Rust, it’s a ferric thing. Actually, rust is iron oxide, and that is represented by the letters Fe on the periodic table, and that is short for Ferric. When someone says Ferrous Oxide they mean rust, and this will hit any iron alloy that does not include special elements that prevent rust, such as stainless steels.
How to stop Rust on your Car?
Since stainless steel is expensive, car makers use the cheapest iron alloys (steel) to produce many motor parts. These parts come with initial factory surface treatment that prevents the accumulation of rust. However, over time and with use, rust will appear where the iron has been exposed to the elements. Air contains oxygen, and that is all that iron, and its alloys need to oxidize. You don’t need to live by the sea, you can have a car in the middle of the desert, with no visible signs of water anywhere, the oxygen in the air will work the same, and you will have rust.
So, what to do? Well, that answer is easier than you think, its called preventative maintenance. However, preventative maintenance will only work when there is no rust; once there is rust you will need to perform certain rust cleaning procedures and then prepare the surface for rust prevention.
As such, we can ascertain that there are three stages in handling rust on cars, and these include:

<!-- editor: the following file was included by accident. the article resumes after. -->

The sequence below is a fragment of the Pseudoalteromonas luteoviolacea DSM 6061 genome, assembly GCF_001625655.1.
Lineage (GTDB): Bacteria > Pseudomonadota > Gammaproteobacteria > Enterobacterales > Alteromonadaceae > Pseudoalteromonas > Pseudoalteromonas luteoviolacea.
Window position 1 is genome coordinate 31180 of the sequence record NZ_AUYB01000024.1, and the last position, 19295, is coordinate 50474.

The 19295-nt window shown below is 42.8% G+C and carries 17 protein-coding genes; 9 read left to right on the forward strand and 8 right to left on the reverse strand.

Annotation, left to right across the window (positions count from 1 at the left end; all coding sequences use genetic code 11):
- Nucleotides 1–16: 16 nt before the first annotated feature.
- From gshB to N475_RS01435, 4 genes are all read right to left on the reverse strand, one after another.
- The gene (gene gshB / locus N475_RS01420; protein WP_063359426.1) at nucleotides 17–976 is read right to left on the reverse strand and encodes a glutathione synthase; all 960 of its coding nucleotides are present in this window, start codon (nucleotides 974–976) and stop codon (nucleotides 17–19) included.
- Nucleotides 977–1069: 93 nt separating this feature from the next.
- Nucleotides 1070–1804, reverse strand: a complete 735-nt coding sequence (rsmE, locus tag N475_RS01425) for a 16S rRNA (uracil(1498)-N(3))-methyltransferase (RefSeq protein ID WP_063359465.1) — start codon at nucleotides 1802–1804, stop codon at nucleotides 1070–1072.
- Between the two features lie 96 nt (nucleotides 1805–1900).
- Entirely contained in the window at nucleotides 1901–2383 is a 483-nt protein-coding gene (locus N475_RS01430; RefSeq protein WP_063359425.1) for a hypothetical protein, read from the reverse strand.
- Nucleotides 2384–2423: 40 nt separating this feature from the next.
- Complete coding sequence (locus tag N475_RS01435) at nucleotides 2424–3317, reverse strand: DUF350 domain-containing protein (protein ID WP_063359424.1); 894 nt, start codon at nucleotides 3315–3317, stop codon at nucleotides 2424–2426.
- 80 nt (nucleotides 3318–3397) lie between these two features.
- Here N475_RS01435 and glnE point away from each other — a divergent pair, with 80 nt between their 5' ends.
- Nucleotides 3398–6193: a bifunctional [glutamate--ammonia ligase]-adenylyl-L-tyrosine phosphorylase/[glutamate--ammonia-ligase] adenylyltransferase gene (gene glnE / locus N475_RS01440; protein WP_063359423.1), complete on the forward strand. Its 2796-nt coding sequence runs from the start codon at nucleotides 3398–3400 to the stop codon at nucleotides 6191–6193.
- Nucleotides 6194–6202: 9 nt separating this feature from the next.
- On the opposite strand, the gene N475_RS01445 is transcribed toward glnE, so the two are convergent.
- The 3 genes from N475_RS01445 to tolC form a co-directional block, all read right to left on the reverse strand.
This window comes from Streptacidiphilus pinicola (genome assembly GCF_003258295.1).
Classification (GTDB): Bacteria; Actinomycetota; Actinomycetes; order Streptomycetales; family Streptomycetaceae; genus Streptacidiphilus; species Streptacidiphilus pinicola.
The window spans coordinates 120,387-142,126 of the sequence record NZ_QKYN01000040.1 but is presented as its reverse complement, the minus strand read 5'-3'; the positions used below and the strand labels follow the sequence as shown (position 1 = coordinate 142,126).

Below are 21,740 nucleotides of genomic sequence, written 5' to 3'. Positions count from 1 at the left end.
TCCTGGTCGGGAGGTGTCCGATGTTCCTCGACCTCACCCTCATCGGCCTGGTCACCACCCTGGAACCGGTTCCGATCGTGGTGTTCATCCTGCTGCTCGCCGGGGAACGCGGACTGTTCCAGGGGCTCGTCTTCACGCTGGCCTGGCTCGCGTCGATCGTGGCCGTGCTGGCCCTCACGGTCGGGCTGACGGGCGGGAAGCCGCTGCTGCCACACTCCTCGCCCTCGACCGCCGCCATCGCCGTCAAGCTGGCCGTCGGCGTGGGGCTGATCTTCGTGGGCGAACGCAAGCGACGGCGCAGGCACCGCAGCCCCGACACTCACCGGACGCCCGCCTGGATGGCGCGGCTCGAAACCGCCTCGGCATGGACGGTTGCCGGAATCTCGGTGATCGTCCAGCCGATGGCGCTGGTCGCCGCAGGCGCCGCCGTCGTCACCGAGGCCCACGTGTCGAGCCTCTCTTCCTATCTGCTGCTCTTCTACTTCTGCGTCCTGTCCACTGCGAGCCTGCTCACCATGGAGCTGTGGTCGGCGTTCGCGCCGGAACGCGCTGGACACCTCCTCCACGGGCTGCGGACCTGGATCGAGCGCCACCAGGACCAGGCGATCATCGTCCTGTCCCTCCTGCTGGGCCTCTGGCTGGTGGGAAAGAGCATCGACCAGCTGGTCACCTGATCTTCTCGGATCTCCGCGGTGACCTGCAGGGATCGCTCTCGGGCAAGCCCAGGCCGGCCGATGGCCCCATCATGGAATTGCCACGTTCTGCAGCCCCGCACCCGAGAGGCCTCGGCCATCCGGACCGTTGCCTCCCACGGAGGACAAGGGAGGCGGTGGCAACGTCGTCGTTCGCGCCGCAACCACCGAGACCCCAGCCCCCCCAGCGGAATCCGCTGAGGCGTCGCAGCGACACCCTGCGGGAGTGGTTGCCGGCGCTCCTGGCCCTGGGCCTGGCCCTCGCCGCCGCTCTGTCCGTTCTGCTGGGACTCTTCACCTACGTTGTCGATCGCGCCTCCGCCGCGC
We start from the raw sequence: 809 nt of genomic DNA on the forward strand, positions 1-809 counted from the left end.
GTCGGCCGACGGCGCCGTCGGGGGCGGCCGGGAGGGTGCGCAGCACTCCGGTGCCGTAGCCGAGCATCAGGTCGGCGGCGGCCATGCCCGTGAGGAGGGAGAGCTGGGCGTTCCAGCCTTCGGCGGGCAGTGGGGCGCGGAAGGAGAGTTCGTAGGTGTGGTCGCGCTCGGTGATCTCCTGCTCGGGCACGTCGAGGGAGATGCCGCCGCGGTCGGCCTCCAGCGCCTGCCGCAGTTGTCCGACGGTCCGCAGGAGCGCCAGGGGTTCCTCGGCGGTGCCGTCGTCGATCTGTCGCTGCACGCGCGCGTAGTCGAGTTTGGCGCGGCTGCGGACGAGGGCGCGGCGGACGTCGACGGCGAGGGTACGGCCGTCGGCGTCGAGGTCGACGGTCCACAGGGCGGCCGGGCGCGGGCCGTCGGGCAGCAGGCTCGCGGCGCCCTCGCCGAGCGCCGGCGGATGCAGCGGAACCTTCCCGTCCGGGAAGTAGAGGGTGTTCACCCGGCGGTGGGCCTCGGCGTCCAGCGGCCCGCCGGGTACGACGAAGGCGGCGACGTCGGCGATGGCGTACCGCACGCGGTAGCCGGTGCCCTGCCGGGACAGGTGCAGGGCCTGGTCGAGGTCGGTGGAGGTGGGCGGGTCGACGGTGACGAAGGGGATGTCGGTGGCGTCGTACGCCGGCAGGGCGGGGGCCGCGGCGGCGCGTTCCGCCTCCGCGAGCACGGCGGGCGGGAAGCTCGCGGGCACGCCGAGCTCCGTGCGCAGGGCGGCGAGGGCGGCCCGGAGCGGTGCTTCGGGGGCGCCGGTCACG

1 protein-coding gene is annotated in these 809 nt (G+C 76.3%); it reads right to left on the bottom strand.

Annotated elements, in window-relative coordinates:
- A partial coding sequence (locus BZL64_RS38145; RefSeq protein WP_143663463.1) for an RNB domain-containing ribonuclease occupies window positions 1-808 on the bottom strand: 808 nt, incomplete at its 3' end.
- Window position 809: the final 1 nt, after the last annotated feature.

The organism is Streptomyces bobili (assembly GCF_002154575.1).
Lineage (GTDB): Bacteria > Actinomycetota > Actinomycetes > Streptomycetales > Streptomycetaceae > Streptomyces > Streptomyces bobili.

- Rust Prevention
- Rust Detection
- Rust and Surface Cleaning
This is a circular process, for once you reach stage three, you go back to stage one and start all over again.
Now let’s look at rust and understand its nature and how it appears, the signs and symptoms that lead to the ruddy-colored scourge of car owners.
Rust is Fe2O3, which is iron oxide. Iron and most iron alloys will completely rust, that is reduced to a pile of red dust over time. Unlike aluminum that oxidizes on its surface, where the oxide protects the rest of the material from disintegrating. Iron oxide, rust, continues to eat into the metal until the entire body of iron (alloy) is oxidized.
The first symptom/sign of rust is a bubble in the paint or a red colored scratch on the surface. These are easy to solve as well as great reminders to prep your car for preventative treatment. Surface rust is apparent on all iron alloys, and even pure iron (which is not used in its pure form) has surface rust, but this rust usually doesn’t penetrate the iron as fast as its alloys. The steel alloys that are predominant in cars include carbon, and this is the cause of excessive rusting. Surface rust is the first indicator of rusting and can be dealt with immediately and effectively. It can appear everywhere: on your tube headers, your Wrangler’s or Grand Cherokee shock absorbers, or even your favorite Silverado exhaust system.